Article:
After the cold winter months, the arrival of spring is a wonderful change. As the weather begins to warm and flowers bloom, it’s easy to see why this point in the year, especially the first of May, has been celebrated since ancient times.
May Day traditions are still prevalent in many parts of the world, particularly throughout Europe. While they vary from place to place, at the heart of these practices is always the celebration of new life and the welcoming of spring. This fun and bright festival is the perfect time both to teach your students about the seasons and to explain the historical traditions to them. As you talk about the significance of May Day and how it is observed, incorporate some fun craft activities!
1. Flower Basket
Show your class how to make baskets using paper plates and colored cardstock. Cut a semi-circle out of the top of each plate to form the handle, then glue the lower edges of the plates together. Your students can then decorate their baskets with markers, paints, or cardstock shapes to make beautiful, flower-collecting baskets.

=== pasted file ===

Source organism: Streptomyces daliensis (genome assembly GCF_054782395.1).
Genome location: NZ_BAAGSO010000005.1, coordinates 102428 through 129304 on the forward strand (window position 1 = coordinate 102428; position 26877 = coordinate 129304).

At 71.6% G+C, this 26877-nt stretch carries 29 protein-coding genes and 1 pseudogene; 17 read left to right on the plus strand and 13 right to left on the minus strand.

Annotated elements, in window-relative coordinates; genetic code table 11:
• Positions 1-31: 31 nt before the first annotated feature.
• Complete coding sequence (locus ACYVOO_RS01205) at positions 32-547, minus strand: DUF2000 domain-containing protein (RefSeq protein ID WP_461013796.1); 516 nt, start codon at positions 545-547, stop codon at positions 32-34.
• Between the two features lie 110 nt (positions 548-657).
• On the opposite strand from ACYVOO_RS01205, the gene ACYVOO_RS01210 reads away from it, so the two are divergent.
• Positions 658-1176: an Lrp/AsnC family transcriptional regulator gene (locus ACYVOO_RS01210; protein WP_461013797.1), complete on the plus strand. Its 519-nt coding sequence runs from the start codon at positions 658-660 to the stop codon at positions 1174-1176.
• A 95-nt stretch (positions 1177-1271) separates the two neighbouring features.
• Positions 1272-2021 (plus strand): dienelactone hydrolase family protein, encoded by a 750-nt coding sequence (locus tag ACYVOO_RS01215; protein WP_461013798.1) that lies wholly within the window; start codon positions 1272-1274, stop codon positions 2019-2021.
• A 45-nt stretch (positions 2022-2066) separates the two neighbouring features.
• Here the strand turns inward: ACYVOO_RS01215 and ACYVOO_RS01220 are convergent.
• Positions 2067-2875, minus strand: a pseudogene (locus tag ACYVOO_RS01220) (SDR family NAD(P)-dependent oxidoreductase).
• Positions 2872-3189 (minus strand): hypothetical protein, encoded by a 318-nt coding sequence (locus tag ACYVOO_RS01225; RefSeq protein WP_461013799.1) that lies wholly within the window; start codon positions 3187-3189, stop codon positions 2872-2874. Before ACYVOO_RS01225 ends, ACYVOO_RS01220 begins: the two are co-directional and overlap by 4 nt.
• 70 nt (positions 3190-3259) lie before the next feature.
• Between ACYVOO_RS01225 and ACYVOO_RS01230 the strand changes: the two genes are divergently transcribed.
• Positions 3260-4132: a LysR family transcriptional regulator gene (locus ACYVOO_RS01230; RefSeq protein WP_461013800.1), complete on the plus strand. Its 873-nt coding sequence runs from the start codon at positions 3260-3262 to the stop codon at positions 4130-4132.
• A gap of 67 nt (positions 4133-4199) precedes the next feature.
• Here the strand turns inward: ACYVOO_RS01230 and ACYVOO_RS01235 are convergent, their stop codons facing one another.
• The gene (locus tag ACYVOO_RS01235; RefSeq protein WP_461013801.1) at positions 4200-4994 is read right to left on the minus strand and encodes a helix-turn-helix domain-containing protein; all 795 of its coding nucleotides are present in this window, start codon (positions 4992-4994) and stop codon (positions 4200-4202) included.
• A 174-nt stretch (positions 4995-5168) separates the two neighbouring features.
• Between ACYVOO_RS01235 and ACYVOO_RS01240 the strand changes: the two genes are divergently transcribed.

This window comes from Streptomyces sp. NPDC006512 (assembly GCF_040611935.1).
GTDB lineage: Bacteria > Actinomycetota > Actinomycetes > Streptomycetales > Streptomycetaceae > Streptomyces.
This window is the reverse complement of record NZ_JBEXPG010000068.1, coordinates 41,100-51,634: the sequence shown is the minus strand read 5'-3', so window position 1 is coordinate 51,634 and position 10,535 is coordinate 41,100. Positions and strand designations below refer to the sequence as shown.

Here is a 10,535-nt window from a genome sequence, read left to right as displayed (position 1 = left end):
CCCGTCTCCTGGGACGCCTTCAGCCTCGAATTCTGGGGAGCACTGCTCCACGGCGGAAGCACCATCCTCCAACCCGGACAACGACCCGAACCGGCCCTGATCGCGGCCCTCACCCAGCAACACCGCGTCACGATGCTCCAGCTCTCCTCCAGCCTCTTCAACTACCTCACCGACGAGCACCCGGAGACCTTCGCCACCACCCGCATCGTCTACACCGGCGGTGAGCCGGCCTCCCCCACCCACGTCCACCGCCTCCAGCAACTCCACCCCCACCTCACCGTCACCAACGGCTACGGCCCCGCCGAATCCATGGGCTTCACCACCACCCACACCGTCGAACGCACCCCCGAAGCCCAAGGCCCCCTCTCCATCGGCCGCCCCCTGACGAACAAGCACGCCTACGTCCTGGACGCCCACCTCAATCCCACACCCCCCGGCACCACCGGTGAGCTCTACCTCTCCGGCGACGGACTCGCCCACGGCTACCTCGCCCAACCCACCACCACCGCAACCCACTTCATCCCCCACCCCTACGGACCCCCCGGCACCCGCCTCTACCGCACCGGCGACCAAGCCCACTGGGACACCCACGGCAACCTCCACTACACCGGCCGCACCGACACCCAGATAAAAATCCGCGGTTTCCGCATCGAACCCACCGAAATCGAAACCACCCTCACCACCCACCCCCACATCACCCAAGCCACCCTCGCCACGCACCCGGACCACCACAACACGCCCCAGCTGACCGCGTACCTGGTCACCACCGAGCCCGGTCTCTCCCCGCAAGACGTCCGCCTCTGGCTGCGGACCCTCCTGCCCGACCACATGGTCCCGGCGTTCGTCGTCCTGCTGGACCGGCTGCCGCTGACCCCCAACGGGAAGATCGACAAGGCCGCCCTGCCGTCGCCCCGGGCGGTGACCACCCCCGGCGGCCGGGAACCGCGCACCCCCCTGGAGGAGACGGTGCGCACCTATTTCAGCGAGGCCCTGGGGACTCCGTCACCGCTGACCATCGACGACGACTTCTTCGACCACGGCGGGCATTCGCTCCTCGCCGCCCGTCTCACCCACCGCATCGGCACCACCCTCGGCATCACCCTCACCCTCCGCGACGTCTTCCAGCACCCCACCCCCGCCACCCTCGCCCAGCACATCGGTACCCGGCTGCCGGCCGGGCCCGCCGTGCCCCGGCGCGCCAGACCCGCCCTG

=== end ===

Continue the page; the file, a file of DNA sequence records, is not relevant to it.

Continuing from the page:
2. Mini Maypoles
The maypole is an important symbol of the May Day festivities. Teach your class about the tradition of dancing around the maypole in order to celebrate youth and bring prosperity and fertility to land, livestock, and people.
Your class can even make their own miniature maypoles by decorating cardboard tubes. Attach ribbons to the tops of the poles, and craft little people to stand around them by using cardstock, pom-poms, or clay.
3. May Crown
Another tradition of May Day is to crown a May Queen. Her role is to open and oversee the May Day celebrations. She is usually dressed in white as a symbol of purity. Your class can make their own May crowns using strips of cardboard and tape. They can be decorated with paint, cardstock shapes, and glitter and sequins to add a little sparkle.
4. Decorated Flower Bowl
For a May craft that your students can keep and treasure, why not encourage them to decorate bowls with spring images. When they take the bowls home, they can fill them with their collected flowers or simply keep them as a reminder of the lessons they have learned.
There are many ways to celebrate May Day, but these ideas are a great start. This festival is a great time to teach your students about old customs and how they are celebrated in different parts of the world. It’s also a chance to teach them about the value of the seasons and the planet they live on and how important it is to preserve!
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